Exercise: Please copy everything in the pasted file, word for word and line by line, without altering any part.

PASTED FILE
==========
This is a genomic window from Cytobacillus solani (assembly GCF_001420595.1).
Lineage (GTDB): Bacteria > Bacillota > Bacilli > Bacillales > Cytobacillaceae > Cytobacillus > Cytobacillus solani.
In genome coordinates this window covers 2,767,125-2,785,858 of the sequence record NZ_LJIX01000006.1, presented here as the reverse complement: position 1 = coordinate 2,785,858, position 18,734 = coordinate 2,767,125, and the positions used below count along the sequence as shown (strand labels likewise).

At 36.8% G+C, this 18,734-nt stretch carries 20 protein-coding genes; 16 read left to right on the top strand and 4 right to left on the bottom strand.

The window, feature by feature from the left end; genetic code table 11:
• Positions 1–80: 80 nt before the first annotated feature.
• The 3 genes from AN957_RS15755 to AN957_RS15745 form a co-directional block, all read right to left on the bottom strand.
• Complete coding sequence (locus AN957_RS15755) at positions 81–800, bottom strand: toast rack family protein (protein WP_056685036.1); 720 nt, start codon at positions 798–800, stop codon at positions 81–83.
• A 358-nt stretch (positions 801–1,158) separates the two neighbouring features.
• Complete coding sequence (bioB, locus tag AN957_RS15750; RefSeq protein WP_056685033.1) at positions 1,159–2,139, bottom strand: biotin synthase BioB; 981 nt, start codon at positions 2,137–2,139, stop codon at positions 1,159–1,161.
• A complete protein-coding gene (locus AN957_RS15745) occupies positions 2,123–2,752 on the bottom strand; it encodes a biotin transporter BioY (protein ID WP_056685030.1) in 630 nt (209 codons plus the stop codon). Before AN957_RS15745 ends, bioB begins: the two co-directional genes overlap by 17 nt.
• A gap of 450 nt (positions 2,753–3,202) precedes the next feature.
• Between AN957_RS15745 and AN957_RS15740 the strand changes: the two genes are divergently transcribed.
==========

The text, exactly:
This is a genomic window from Cytobacillus solani (assembly GCF_001420595.1).
Lineage (GTDB): Bacteria > Bacillota > Bacilli > Bacillales > Cytobacillaceae > Cytobacillus > Cytobacillus solani.
In genome coordinates this window covers 2,767,125-2,785,858 of the sequence record NZ_LJIX01000006.1, presented here as the reverse complement: position 1 = coordinate 2,785,858, position 18,734 = coordinate 2,767,125, and the positions used below count along the sequence as shown (strand labels likewise).

At 36.8% G+C, this 18,734-nt stretch carries 20 protein-coding genes; 16 read left to right on the top strand and 4 right to left on the bottom strand.

The window, feature by feature from the left end; genetic code table 11:
• Positions 1–80: 80 nt before the first annotated feature.
• The 3 genes from AN957_RS15755 to AN957_RS15745 form a co-directional block, all read right to left on the bottom strand.
• Complete coding sequence (locus AN957_RS15755) at positions 81–800, bottom strand: toast rack family protein (protein WP_056685036.1); 720 nt, start codon at positions 798–800, stop codon at positions 81–83.
• A 358-nt stretch (positions 801–1,158) separates the two neighbouring features.
• Complete coding sequence (bioB, locus tag AN957_RS15750; RefSeq protein WP_056685033.1) at positions 1,159–2,139, bottom strand: biotin synthase BioB; 981 nt, start codon at positions 2,137–2,139, stop codon at positions 1,159–1,161.
• A complete protein-coding gene (locus AN957_RS15745) occupies positions 2,123–2,752 on the bottom strand; it encodes a biotin transporter BioY (protein ID WP_056685030.1) in 630 nt (209 codons plus the stop codon). Before AN957_RS15745 ends, bioB begins: the two co-directional genes overlap by 17 nt.
• A gap of 450 nt (positions 2,753–3,202) precedes the next feature.
• Between AN957_RS15745 and AN957_RS15740 the strand changes: the two genes are divergently transcribed.